One certainty: whatever happens next will help shape the narrative of the EU, which has spent years pushing back against claims that it is made up of out-of-touch bureaucrats with little democratic accountability.

The conclusion of the conference is a moment that the nearly 200 European citizens gathered in Warsaw looked on with suspicion during their visit in January, when they were still mostly imbued with goodwill for the company.

“The panels are well organized, and that gives me the impression that we are going to be heard,” said Maxime Joly, a 23-year-old French business school student.

But Joly then shifted to a darker tone: “This is the first time the EU has done this and I hope they follow suit.”

years of preparation

The conference is the brainchild of Frenchman Macron, who started pushing the idea years ago.

The conference officially started its work last May, eventually bringing together around 800 citizens to discuss the future of Europe. Panels focused on the micro — regional languages, inter-EU sports — and the macro, such as European democracy and the EU’s place in the world.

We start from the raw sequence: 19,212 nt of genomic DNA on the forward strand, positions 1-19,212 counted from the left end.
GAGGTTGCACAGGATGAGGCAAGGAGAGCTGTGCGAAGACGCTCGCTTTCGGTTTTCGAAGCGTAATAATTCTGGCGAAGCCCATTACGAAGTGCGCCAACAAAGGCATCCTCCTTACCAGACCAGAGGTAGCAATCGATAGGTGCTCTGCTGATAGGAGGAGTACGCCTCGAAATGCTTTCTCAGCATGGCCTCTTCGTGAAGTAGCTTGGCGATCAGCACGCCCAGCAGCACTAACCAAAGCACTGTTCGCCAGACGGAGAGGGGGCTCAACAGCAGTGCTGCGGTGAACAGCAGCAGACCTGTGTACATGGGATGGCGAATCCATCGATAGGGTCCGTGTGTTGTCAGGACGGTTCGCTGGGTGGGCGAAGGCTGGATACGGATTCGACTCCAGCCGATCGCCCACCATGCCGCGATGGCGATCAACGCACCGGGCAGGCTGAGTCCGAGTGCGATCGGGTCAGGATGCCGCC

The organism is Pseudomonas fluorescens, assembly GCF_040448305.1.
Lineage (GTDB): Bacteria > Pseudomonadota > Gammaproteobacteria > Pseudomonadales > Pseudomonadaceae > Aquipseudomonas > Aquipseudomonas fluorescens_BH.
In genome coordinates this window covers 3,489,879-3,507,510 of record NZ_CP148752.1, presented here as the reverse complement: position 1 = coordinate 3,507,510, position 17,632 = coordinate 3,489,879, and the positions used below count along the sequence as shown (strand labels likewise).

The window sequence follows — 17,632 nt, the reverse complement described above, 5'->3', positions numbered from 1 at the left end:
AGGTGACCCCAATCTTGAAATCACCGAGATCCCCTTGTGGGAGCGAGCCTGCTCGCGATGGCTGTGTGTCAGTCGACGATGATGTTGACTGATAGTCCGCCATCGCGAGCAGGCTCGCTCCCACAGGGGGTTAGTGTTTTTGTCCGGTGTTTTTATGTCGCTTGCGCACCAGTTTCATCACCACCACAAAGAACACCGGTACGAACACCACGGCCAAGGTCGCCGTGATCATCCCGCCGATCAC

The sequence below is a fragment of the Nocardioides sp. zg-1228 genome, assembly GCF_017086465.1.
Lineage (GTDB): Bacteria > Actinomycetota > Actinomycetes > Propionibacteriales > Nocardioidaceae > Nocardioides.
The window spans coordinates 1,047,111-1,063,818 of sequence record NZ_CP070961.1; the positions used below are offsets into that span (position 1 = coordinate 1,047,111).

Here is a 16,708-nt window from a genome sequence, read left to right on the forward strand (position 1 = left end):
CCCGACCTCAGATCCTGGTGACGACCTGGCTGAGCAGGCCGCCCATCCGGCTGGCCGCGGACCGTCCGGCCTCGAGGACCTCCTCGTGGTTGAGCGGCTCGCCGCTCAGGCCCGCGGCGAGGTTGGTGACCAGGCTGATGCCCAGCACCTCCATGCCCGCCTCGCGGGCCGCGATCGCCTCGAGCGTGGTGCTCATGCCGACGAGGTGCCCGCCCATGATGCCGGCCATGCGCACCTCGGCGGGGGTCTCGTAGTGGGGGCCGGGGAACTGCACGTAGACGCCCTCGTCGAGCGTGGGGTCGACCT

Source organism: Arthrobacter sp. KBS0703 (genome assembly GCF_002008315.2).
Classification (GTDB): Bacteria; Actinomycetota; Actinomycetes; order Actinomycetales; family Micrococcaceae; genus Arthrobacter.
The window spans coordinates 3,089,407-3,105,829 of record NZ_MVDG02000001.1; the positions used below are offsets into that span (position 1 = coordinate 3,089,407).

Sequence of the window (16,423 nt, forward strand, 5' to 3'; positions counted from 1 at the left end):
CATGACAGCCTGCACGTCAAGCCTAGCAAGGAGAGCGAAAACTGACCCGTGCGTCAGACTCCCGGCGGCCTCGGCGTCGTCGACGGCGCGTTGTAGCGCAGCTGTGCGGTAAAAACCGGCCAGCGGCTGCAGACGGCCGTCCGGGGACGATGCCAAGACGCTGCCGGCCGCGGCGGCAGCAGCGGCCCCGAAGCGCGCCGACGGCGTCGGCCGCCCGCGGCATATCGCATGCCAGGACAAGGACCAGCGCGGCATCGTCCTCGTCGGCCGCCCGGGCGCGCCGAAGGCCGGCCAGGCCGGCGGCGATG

At the same time, policy makers from various countries met on numerous occasions with Members of the European Parliament and EU officials in Strasbourg, where they discussed how to potentially transform citizens’ recommendations into legislative proposals. In total, some 449 people participated in these gatherings, which included nine “working groups” and seven plenary sessions.

Apart from the panels, the conference erected a multilingual digital platform for others to speak – a spokesperson for the European Parliament said more than 50,000 people “actively interacted” on the platform.

The final document includes 49 proposals, divided into nine themes, and more than 300 measures on how to achieve these objectives.